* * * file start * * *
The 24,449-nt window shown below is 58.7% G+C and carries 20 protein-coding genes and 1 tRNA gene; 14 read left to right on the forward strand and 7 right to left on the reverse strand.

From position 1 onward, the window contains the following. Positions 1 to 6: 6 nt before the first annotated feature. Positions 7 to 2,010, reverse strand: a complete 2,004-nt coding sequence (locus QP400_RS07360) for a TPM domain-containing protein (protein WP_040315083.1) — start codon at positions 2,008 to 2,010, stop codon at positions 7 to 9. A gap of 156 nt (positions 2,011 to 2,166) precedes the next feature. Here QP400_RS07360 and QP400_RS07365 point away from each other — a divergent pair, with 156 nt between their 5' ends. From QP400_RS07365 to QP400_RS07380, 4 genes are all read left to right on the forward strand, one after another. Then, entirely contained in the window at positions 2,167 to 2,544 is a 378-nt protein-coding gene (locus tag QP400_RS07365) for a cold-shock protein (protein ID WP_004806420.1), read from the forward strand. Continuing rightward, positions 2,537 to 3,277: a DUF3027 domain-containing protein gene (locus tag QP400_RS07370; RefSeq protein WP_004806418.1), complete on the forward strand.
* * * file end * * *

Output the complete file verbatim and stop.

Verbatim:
The 24,449-nt window shown below is 58.7% G+C and carries 20 protein-coding genes and 1 tRNA gene; 14 read left to right on the forward strand and 7 right to left on the reverse strand.

From position 1 onward, the window contains the following. Positions 1 to 6: 6 nt before the first annotated feature. Positions 7 to 2,010, reverse strand: a complete 2,004-nt coding sequence (locus QP400_RS07360) for a TPM domain-containing protein (protein WP_040315083.1) — start codon at positions 2,008 to 2,010, stop codon at positions 7 to 9. A gap of 156 nt (positions 2,011 to 2,166) precedes the next feature. Here QP400_RS07360 and QP400_RS07365 point away from each other — a divergent pair, with 156 nt between their 5' ends. From QP400_RS07365 to QP400_RS07380, 4 genes are all read left to right on the forward strand, one after another. Then, entirely contained in the window at positions 2,167 to 2,544 is a 378-nt protein-coding gene (locus tag QP400_RS07365) for a cold-shock protein (protein ID WP_004806420.1), read from the forward strand. Continuing rightward, positions 2,537 to 3,277: a DUF3027 domain-containing protein gene (locus tag QP400_RS07370; RefSeq protein WP_004806418.1), complete on the forward strand.